I like to describe myself as an admirer of the great indoors. Whether I’m working on a music article or a piece of my own music, I am at my most inspired either at home, at my office here at the American Music Center, or in a musty used record store or bookshop. And for some reason, whenever I get down to seriously work on something, it doesn’t really start happening until I find myself surrounded by a hopeless pile of clutter. This clutter I create around me to work in, whether at my apartment or at the office, gives me a feeling of home, which is why the whole notion of going off somewhere else to work on a creative project, while for many seems ideal, seems anathema to me.
When I was an undergrad, I chose to commute from home rather than stay in a dorm room that did not have a piano and, knowing me, if I had lived in a dorm room, I probably never would have gotten any work done anyway. This being said, I have to admit that I find the whole notion of artist colonies somewhat perplexing. Yet so many important American composers have found inspiration in being in “a room not of one’s own.”
This legacy of inspiration is what has inspired NewMusicBox’s examination of the “artist colony” phenomenon. Before she left us to embark on her own personal artist residency in Nepal studying the esraj, among other things, our former associate editor Molly Sheridan spoke with Cheryl Young, executive director of the MacDowell Colony, the nation’s oldest continuously-operated artist colony, established by one of our nation’s important early composers and his wife. Daniel Felsenfeld, no stranger to NewMusicBox and also no stranger to the artist colony experience, contributes an overview of artist colonies in the United States and offers pointers on how you can get accepted to one. A group of six composers offer their own personal accounts of artist colony experiences, both positive and negative, and posit ideas about what can make or break a residency experience. Phillip Bimstein, a composer and political figure based in Utah, wonders whether composers create better in isolation or within a larger life experience. What do you think?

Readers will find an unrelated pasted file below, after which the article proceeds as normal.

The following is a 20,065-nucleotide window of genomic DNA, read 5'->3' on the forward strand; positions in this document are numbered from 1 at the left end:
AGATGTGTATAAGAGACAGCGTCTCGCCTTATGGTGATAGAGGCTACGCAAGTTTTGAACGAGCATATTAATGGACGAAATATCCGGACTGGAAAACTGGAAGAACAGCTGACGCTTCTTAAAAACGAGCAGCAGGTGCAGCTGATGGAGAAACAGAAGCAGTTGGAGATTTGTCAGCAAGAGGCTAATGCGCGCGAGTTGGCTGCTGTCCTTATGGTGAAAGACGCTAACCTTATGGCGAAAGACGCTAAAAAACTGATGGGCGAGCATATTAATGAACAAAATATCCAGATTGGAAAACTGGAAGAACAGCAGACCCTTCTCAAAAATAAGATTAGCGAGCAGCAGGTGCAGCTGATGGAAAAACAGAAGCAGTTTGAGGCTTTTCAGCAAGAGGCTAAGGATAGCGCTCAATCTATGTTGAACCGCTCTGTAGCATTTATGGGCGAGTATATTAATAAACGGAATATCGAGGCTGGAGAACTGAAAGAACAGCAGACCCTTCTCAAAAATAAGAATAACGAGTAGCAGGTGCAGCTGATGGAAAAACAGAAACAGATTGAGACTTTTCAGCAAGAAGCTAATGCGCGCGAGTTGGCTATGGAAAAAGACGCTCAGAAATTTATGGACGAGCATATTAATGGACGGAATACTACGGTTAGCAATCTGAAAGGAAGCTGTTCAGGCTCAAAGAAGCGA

According to Cheryl Young, obviously a firm believer in the value of artist colonies, the experience is probably not for everybody. I do sometimes wonder what my thought process would be like if I was not constantly bombarded with a sea of information on my desk, on the phone, and on the computer screen. But, then again, I’ve been writing and composing more now that I no longer live in midtown Manhattan, where information overload was the menu 24 hours a day, 365 days a year…
So, when’s the next application cycle?